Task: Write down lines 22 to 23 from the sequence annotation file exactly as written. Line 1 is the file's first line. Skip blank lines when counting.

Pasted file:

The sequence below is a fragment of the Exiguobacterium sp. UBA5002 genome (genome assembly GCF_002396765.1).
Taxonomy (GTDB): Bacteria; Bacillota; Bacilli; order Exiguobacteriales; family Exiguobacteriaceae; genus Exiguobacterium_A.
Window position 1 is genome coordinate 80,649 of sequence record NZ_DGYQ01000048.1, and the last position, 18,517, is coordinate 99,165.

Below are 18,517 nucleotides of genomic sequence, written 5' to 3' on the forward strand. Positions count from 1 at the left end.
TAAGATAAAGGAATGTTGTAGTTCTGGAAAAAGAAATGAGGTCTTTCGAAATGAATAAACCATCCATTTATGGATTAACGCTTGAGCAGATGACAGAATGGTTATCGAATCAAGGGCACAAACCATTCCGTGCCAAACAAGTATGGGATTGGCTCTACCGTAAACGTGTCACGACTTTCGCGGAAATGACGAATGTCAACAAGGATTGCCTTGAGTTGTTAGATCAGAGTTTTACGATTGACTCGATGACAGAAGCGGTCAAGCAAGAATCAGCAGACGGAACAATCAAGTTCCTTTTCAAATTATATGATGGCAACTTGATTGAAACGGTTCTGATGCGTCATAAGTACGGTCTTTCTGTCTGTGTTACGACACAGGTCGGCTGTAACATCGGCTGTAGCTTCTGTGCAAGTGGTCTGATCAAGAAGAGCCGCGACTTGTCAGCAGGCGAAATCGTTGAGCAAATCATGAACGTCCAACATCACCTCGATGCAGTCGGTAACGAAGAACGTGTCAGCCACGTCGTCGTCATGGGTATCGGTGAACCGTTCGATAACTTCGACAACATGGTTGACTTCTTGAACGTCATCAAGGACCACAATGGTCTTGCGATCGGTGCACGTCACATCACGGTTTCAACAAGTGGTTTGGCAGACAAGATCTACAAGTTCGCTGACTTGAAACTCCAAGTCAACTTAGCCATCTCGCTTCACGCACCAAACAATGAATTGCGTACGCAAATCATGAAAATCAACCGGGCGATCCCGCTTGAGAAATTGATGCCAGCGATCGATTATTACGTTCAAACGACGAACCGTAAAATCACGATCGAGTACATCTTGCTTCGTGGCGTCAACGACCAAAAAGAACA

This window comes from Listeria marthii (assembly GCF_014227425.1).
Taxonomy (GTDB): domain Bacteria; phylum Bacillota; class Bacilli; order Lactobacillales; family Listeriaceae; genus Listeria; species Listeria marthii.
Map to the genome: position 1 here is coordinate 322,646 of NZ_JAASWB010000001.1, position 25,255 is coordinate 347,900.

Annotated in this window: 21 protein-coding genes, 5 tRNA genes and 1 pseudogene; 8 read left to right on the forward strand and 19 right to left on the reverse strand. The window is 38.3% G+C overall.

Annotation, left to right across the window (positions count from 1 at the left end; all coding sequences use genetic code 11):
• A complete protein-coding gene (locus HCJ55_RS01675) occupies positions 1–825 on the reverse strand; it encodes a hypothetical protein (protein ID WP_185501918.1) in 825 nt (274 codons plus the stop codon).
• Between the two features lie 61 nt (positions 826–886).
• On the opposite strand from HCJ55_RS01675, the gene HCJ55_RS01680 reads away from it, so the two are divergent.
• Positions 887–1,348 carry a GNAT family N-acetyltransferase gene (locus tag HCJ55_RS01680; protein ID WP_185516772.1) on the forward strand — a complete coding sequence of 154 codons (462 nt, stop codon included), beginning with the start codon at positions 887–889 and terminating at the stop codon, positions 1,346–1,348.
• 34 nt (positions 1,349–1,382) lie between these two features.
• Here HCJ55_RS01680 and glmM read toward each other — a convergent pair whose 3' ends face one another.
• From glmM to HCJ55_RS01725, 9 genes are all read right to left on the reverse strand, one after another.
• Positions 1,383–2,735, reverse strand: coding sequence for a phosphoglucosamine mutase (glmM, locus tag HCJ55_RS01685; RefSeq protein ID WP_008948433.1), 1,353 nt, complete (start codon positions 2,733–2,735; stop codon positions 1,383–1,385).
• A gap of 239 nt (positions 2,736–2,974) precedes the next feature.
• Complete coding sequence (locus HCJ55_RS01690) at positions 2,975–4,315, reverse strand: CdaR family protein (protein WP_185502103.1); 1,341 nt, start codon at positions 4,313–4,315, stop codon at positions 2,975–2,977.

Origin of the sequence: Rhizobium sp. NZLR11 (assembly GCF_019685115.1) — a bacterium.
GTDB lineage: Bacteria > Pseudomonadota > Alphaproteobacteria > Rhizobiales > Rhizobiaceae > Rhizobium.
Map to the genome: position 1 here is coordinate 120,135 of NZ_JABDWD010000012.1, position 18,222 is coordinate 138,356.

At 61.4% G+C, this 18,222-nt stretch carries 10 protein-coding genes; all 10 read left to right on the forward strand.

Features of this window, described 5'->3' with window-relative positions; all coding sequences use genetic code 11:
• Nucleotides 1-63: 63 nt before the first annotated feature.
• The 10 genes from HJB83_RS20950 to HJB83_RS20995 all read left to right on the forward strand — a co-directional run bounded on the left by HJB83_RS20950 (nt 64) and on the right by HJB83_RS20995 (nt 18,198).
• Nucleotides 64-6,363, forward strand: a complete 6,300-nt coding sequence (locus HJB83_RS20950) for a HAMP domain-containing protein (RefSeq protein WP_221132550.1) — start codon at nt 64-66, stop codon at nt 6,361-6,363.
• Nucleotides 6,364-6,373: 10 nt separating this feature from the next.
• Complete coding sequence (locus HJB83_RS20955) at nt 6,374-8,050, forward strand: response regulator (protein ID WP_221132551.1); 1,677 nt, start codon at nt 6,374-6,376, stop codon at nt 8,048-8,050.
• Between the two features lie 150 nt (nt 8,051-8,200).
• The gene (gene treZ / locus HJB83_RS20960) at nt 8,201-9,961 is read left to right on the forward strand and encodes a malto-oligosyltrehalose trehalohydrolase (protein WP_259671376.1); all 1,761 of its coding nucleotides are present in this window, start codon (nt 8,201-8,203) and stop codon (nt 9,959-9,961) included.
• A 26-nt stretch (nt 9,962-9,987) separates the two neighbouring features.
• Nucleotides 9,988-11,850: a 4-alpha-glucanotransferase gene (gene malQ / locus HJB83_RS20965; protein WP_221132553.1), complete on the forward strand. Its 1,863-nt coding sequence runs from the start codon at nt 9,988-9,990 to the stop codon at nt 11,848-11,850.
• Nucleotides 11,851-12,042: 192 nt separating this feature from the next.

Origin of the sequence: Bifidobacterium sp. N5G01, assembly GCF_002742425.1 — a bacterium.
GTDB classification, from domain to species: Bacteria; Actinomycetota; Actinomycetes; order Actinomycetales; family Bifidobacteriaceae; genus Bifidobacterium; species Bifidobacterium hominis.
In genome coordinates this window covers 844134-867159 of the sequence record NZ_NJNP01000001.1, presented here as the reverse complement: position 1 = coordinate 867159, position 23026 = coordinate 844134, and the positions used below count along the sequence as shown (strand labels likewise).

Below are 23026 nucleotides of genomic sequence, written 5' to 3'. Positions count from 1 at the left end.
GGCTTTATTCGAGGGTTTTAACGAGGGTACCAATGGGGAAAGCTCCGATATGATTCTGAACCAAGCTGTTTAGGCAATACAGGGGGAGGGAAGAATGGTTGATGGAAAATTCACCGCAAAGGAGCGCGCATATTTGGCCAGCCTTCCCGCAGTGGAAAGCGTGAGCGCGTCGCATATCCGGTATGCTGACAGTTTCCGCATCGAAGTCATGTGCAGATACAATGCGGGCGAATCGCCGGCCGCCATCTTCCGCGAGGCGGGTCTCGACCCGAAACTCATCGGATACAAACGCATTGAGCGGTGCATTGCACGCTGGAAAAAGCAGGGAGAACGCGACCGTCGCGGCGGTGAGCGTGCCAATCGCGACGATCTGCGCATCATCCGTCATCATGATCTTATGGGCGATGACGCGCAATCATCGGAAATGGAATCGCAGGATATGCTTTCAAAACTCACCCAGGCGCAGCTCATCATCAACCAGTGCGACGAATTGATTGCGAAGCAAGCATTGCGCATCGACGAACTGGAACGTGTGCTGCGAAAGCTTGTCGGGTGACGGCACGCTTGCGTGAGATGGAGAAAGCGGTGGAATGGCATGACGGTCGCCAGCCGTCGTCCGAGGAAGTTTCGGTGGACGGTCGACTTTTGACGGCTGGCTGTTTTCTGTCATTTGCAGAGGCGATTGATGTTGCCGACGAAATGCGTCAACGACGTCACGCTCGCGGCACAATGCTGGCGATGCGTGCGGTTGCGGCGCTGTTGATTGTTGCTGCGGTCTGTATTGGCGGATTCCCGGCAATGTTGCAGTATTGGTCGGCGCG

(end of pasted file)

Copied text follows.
GTDB lineage: Bacteria > Pseudomonadota > Alphaproteobacteria > Rhizobiales > Rhizobiaceae > Rhizobium.
Map to the genome: position 1 here is coordinate 120,135 of NZ_JABDWD010000012.1, position 18,222 is coordinate 138,356.